Monday, October 29, 2007

The Lab Rat [aka Country-side Mouse] and the Number 23

Today has been a perfectly normal day for me. Already nearing my 2nd month business stay in Nihon, and just getting used to its suburban life. Waiting for 5 days till the next 2-day weekend. Good thing that the rain had stopped, because lately I have been using the pitiful "Super" umbrella. It's an umbrella my lola bought for about 100++ while I'm in Baguio, when I think its actual price should have been somewhat like Php50 to be found on Metro Manila's streets. Now, my umbrella is losing its cover along the edges. I do hope it would no longer rain since I have to take daily long walks towards the train station, and also towards the client company.

Today marks my 23rd. The number eventually gets bigger and scarier. I remember the last 2 birthdays prior to this and I just had spent the whole day doing our project/thesis in IML (my affiliate-laboratory in college), hehe. And now, It's my 3rd time in a lab again, albeit a different one. I really am not used to giving pakain or blowouts because my birthday falls on a convenient date for escaping those responsibilities (sembreak/ halloween break). But of course, I was able to treat those who were with me during those times (i.e. groupmate Eugene).

Now that I am a bit far away from my friends, again I have a reason not to make libre, hahaha. My work mate doesn't even know the exact date, although he knows it's within this month. One time when we had a dinner with our company president around Kita-Senju, my workmate jokingly told them that my bday is fast approaching thus I would be the one in charge of paying our meal. The Japanese was clueless at first until they realized that it was some sort of custom for us. It is common tradition that bday celebrants receive gifts, but for Filipinos, most of the time the bday celebrants are also compelled to sponsor at least a small feast. This is a weird concept for them since they understand that if one would want to hide his birthday to avoid the sponsoring, he won't be able to receive gifts. haha.

Anyway, just as I've said earlier, this day just passed by in the usual manner. But thanks to all the wellwishers, it's the one thing that made the day at least a bit different from the usual and of course I've appreciated it very much. 皆さん、ありがとうございます!Now back to country-side living...

"Birthdays are good for you. Statistics show that the people who have the most live the longest." -- Larry Lorenzoni"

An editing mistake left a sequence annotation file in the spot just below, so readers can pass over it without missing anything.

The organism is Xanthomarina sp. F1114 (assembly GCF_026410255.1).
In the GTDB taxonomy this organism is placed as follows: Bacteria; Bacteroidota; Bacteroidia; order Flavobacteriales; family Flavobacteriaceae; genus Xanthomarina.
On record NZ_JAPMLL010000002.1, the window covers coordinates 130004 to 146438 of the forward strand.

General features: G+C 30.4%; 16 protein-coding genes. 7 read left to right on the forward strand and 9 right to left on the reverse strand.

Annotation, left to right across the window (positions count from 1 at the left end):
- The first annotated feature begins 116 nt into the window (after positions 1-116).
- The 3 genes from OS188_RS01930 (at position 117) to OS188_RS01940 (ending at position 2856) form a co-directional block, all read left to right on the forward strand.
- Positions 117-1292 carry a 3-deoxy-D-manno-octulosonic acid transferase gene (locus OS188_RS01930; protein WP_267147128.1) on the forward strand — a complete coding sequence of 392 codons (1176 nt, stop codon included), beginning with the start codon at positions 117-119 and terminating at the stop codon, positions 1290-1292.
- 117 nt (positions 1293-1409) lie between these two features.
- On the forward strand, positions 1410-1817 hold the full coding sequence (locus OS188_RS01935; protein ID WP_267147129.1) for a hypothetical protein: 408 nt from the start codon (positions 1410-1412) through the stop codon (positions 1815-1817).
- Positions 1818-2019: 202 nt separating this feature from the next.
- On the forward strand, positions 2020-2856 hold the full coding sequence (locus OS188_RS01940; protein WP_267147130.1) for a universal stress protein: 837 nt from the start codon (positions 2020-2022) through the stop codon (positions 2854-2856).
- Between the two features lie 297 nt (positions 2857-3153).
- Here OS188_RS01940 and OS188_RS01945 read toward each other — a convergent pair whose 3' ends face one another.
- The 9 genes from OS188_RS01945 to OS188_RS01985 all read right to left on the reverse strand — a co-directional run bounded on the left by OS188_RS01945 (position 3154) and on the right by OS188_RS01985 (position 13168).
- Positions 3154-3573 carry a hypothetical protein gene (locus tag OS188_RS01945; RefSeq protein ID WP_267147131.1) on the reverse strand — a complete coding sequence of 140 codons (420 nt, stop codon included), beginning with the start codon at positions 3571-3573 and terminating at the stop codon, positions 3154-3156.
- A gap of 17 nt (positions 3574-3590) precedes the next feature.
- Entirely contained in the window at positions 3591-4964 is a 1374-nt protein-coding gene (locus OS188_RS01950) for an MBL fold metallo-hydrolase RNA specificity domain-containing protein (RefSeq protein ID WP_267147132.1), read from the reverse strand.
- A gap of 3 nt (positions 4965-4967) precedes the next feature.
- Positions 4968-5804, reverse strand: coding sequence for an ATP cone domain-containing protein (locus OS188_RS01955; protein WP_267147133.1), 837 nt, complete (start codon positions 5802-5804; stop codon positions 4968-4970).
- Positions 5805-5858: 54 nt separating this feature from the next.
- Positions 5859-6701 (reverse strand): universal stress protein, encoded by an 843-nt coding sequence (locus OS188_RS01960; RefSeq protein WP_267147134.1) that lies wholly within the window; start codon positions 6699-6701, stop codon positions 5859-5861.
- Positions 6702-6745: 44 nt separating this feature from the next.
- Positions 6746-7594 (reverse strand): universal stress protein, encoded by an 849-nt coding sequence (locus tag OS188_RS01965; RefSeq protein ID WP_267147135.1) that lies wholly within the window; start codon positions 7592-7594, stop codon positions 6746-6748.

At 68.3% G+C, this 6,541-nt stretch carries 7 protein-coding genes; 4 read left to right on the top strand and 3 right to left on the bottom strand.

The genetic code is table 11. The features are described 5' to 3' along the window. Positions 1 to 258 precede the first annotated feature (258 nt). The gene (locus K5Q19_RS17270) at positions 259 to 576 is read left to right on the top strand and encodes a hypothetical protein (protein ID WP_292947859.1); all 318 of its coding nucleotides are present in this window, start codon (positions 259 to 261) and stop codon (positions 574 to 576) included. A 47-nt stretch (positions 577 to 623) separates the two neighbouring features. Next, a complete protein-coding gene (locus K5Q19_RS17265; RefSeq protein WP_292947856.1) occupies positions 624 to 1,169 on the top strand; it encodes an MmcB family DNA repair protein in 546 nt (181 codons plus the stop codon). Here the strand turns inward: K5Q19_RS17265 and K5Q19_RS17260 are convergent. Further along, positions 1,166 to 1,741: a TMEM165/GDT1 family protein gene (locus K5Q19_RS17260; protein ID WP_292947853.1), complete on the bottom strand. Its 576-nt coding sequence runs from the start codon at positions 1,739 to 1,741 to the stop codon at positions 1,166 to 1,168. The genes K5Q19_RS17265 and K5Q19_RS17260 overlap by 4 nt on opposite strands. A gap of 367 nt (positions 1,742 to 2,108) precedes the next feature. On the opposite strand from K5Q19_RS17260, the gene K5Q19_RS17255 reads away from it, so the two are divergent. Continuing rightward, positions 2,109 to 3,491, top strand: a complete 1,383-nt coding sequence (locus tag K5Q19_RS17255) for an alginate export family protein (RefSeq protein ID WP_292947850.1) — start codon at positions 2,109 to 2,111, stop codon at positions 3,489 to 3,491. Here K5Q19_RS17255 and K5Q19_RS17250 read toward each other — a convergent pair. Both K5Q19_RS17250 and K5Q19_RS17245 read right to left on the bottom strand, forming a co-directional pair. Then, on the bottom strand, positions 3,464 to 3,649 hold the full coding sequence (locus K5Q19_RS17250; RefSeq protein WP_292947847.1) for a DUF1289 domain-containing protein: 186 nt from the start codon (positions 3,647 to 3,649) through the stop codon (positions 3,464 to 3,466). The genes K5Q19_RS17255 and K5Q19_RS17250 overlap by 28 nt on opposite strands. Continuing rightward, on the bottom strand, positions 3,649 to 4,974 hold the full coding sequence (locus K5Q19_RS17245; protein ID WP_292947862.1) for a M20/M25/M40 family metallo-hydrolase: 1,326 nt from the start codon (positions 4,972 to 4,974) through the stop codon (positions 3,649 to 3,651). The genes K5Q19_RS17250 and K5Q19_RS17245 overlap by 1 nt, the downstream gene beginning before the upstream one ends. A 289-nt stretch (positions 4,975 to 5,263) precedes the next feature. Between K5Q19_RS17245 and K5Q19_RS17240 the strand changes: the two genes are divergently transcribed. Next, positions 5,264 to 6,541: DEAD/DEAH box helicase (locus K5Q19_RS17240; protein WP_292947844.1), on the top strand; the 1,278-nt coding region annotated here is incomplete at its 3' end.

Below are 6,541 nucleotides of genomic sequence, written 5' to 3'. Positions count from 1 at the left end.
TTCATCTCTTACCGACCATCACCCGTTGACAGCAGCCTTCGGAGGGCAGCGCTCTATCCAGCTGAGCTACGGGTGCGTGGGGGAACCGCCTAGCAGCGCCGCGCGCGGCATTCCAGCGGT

posted by ScIoN 4:24 PM |

Friday, October 19, 2007

Stuck in the Suburbs

2 Weeks have passed and I think I need to update. Things have been running slow lately. Even though I live in a city (Satte City, Saitama prefecture), it's not the typical one that has dozens of commercial establishments and a bustling lifestyle. Satte and adjacent towns mainly serve as residential areas for those working in Tokyo since it's just an hour away north via local train. (above banner shows Satte City's line of cherry blossom trees. Unfortunately, I still haven't seen that place)

Here I am, living a suburban life which can really be so boring if you don't go out once in a while. For the past weekends, my working partner and I had just locked ourselves up in our rooms, basically glued in front of our laptops. Thank God for the internet! (and to YBB user from whom I sometimes leech)

Not to mention my workmate who is a bore when it comes to "gimmicking". He doesn't want to go out during weekends because it's expensive. I can't blame him much though because he has a wife and a daughter to support. Aside from Akihabara, we don't have any idea on any cool place to go to, anyway. We don't even have a bike yet. sabishii na (how lonesome!)

Survey the scene. That's what I have been doing lately. Searching for maps and other guides in and out of Satte. Searching for this kind of info had been quite challenging since most sites are only written in pure Japanese. I've sent emails to blog owners who had been to Satte, seeking for advice. One Japanese correspondent translated a "Japanized" google map for me. Big thanks. (click map to enlarge view of Satte City map - English)